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On May 28, 1999 the European Commission suspended the import of peanuts from Egypt due to the presence of aflatoxin in concentrations in excess of maximum levels specified in EU regulations.  Egypt is a major peanut exporting country and the European markets accounts for 68 percent of its peanut exports.  The Egyptian government is anxious to restore Egyptian peanuts full access to the European market.  



Peanuts are an important agricultural crop for Egypt .  The main growing areas are in the north of the country; they include the areas of reclaimed desert to the east and west of the Nile Delta, north of Cairo .  Egypt has a large number of peanut producers, with many farming small fields of two and half feddans.[1] Peanut cultivation covered 145,000 feddans.  Only a small number of companies process peanuts for export and only 18 exporters are currently licensed to export to the EU.  

In the 1999/2000 season Egypt produced xxxx tones of peanuts, of which 6, 500 were exported to the EU and in 2000/2001 Egypt produced about 205.8 thousand tons of which 8300 tones were exported to the EU.  Egyptian peanuts exports (to EU?) were valued at $1.3 million in xxxx.  Peanuts to Europe are mainly shipped out of Alexandria and Port Said on the Mediterranean coast and most go to Italy , Greece and Spain . [Need to sort out these  statistics]


The EU Commission, by Council Regulation 194/97, set the level of aflatoxins permitted in peanuts.[2]  The regulations provide that the level of B1 cannot exceed 2 parts per billion and the level of B1+B2+G1+G2 cannot exceed 4 parts per billion.  This regulations was amended by Commission Regulation No. 1525 /98 of 16 July 1998 which set the following maximum admissible aflatoxin levels in various nuts, grounds, dried fruits and products thereof intended for human consumption:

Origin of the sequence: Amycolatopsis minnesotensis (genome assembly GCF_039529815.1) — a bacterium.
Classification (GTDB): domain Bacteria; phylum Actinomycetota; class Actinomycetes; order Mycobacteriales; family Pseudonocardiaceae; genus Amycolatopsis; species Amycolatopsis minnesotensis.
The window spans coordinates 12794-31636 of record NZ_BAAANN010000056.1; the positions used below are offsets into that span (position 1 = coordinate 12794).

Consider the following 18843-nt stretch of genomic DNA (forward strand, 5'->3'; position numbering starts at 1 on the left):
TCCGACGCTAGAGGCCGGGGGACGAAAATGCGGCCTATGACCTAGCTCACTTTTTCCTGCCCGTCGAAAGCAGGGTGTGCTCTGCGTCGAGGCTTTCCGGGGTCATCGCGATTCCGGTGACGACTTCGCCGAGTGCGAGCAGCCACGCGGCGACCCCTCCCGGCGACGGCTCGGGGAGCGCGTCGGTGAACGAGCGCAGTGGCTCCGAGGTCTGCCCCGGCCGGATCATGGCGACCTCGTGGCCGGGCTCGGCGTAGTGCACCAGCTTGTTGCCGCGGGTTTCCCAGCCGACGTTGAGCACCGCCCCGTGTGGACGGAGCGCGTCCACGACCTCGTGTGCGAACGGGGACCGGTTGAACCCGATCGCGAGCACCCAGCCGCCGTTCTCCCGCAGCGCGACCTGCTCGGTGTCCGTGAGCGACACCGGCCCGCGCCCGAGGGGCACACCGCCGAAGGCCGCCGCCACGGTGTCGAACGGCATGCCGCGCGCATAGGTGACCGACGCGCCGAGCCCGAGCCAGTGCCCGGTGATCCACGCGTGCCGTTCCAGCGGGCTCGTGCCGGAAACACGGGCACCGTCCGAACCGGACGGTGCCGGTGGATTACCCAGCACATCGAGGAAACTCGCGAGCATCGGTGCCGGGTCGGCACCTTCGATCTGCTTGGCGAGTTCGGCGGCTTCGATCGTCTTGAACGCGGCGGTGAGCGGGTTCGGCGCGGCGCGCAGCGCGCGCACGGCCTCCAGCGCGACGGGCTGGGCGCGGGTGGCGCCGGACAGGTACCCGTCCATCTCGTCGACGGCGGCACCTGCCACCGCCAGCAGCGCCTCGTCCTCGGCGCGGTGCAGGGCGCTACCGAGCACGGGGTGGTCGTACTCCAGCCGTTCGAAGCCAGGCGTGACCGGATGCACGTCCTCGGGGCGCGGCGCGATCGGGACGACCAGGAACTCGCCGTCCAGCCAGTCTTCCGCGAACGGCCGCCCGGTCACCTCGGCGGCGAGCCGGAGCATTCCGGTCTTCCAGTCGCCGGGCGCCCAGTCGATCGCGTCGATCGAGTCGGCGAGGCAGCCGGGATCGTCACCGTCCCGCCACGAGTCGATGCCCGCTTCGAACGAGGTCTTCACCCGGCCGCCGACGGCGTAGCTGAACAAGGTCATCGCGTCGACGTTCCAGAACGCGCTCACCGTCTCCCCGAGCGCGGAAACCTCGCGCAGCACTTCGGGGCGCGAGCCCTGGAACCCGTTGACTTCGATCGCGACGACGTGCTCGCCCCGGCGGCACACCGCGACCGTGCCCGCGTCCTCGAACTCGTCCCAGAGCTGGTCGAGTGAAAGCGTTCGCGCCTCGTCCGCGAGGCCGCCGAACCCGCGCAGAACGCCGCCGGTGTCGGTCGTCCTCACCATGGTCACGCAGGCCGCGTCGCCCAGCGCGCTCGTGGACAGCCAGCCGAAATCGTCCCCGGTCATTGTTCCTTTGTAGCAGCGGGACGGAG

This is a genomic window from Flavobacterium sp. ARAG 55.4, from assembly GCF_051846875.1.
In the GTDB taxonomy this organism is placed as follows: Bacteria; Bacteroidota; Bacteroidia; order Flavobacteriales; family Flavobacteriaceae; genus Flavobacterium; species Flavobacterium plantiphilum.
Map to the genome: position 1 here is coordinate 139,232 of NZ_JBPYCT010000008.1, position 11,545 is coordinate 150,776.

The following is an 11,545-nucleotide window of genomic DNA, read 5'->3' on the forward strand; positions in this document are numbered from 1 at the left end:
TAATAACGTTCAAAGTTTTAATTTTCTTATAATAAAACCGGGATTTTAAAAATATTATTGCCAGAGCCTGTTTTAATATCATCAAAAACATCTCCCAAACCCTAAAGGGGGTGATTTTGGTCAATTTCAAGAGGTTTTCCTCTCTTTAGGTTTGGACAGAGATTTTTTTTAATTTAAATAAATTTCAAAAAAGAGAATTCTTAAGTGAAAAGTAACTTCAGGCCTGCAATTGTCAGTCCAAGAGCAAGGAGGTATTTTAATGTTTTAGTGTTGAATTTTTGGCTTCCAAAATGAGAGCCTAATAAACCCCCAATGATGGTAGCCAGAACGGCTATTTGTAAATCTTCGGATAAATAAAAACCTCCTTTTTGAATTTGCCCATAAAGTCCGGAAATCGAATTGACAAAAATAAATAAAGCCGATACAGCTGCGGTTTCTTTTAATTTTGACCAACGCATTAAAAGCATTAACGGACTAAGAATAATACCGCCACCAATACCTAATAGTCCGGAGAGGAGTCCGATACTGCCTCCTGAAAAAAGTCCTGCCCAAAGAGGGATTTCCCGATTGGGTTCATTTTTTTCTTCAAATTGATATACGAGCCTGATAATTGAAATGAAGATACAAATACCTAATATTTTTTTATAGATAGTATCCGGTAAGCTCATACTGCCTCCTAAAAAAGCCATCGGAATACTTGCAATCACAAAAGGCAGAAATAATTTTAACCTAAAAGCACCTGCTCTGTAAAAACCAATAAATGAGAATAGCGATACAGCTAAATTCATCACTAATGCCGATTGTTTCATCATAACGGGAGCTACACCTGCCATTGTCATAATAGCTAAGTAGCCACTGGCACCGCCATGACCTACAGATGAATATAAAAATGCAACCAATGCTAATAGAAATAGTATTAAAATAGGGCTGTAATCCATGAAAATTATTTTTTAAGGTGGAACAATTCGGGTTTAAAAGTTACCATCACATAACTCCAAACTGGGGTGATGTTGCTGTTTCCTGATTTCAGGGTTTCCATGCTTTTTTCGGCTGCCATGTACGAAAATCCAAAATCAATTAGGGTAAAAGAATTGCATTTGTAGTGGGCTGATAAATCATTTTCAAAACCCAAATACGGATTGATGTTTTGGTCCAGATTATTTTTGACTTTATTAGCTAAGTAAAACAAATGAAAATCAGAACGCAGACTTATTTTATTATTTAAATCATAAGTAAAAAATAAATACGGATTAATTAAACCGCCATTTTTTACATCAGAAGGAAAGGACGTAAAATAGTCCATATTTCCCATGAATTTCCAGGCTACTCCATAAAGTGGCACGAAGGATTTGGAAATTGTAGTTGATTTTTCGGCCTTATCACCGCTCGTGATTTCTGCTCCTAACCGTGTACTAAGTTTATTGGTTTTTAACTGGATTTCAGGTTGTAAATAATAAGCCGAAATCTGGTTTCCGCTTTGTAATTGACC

a.      Nuts, groundnuts, dried fruits and processed products:                             
2 mg/kg aflatoxin B1 content, and 4 mg/kg total aflatoxins content

b.      Groundnuts subject to sorting or other physical treatment:                        
8 mg/kg aflatoxin B1 content, and 15 mg/kg total aflatoxin content

c.      Nuts and dried fruit subject to sorting or other physical treatment:           
5 mg/kg aflatoxin B1 content, and 10 mg/kg total aflatoxins content


The levels put in place by regulation 1525/98 were continued in effect from April 2002 by regulation No. 466/2001.  Commission Directive 98/53/EC of 16 July 1998 set forth a sampling procedure and general criteria to ensure that laboratories in charge of the analysis use methods of analysis with comparable levels of performance.  These procedures were considered necessary because sampling plays a crucial part in determining aflatoxin levels, which are very heterogeneously distributed in a consignment.